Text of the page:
It is a little vaguer under the Feb 21, 2018 terms but if you were familiar with the previous license it's not unlikely that you would assume it was still only talking about game streaming service, because of the clause "by means of streaming or broadcasting".
I'd say the new terms are quite clear in their limitation about where you can execute instances - and that it restricts you from doing so on anywhere but end user client devices.

Unity has no business telling people where or how they can stream-distribute their games in any case.

I think the vast majority of games would not be affected based on the outlined intent in Unity's blog post, but the terms still speak for themselves. I think for tool-makers or services integrating with Unity, it could be very worrying. I'm not sure I'd build a business adjacent to Unity now. I think for some games that might cross over into 'platform' territory (e.g. those with ugc), it could be very worrying. The precedent that Unity can retroactively upend an assumption about what control you have over your game is worrying for everyone using Unity.

And blogs are one thing, but it's the ToS Unity would take you to court on.
 
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Oct 25, 2017
670
Unity isn’t only video games.

Also Unity is a far better engine now than it was a few years ago, and Unity developers are getting better. So you might not even notice it when a game is running on Unity.

source: am professional unity developer

Anyhow, weird story. Not sure who to believe. Unity always strikes me as a rather altruistic company so I do find it harder to believe that they’re trying to fuck over Improbable
Read their old ToS and then read their new one. Unity is a business that is struggling with the fact that devs only pay for per-set licenses, whereas Unreal has a business model that gives it a percentage share of the money a game makes. Therefore Unity is trying to entice devs with their own services. This is entirely speculation on my part tho.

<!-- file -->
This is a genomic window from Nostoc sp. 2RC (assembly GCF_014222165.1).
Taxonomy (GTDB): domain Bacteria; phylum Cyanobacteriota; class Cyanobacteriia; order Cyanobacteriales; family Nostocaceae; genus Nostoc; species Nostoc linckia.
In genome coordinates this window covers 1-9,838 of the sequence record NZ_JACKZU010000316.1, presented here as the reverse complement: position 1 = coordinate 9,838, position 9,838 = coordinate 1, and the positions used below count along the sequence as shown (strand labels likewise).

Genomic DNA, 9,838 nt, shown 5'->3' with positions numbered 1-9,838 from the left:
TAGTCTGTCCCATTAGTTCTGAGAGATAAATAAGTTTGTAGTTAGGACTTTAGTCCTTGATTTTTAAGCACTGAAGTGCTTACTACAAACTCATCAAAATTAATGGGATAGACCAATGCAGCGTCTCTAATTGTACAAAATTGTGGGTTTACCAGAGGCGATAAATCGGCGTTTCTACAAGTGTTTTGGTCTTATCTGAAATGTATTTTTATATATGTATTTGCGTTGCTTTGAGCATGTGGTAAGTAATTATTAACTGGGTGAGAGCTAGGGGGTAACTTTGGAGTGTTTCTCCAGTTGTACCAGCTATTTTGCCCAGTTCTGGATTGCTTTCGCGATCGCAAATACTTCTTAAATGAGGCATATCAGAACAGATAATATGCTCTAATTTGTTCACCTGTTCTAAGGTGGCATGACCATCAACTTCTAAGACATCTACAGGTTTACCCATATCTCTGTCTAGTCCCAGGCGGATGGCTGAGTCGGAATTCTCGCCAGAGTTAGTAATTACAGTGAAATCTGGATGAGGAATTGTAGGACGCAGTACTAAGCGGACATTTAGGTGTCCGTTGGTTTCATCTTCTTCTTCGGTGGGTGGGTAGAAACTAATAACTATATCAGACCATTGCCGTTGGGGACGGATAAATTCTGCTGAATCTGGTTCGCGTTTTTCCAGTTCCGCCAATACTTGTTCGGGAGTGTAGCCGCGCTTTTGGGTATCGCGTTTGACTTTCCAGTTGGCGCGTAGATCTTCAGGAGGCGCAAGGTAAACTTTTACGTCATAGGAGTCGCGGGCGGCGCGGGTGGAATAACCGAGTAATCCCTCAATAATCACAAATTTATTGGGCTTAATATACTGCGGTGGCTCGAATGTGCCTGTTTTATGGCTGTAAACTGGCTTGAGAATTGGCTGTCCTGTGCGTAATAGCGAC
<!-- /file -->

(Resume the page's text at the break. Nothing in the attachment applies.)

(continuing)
Unity's ToS are more restrictive in this one sense, and them changing it retroactively like this is worrying if as a Dev, you want confidence that you will have full control of what you can do with the end-product you make.
 
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gordofredito

Banned
Member
Jan 16, 2018
2,992
Unity is not particularly fun to use any ways. It has a lot of accessibility and coding for C# is way easier than C++, but in all honesty, Unreal is so robust, I don't think we would lose much from Unity going away
 
Oct 25, 2017
355
Great publicity stunt by Improbable and Epic. Who knows for how long they have been planning it. Hopefully Unity releases proof that Improbable were aware of the breaking of the ToS for more than a year and didn't let devs know.
 
Oct 29, 2017
711
Read their old ToS and then read their new one. Unity is a business that is struggling with the fact that devs only pay for per-set licenses, whereas Unreal has a business model that gives it a percentage share of the money a game makes. Therefore Unity is trying to entice devs with their own services. This is entirely speculation on my part tho.

Unity's ToS are more restrictive in this one sense, and them changing it retroactively like this is worrying if as a Dev, you want confidence that you will have full control of what you can do with the end-product you make.
Yea I hear you and I am agreeing with you. I think there's already some costs attached to using Unity Analytics? And it's clear that they want to control multiplayer stuff themselves (to some extent) with the upcoming new networking layer and services.

For now I'm not worried about my business, as I am not using any of their services and the pretty much the only things I build in Unity are b2b offline AR apps.

I'm just not picking sides until things are more clear and the dust has settled. It's just that my experience with dealing with Unity personally is that they're pretty chill about tons of stuff, but that's anecdotal at best.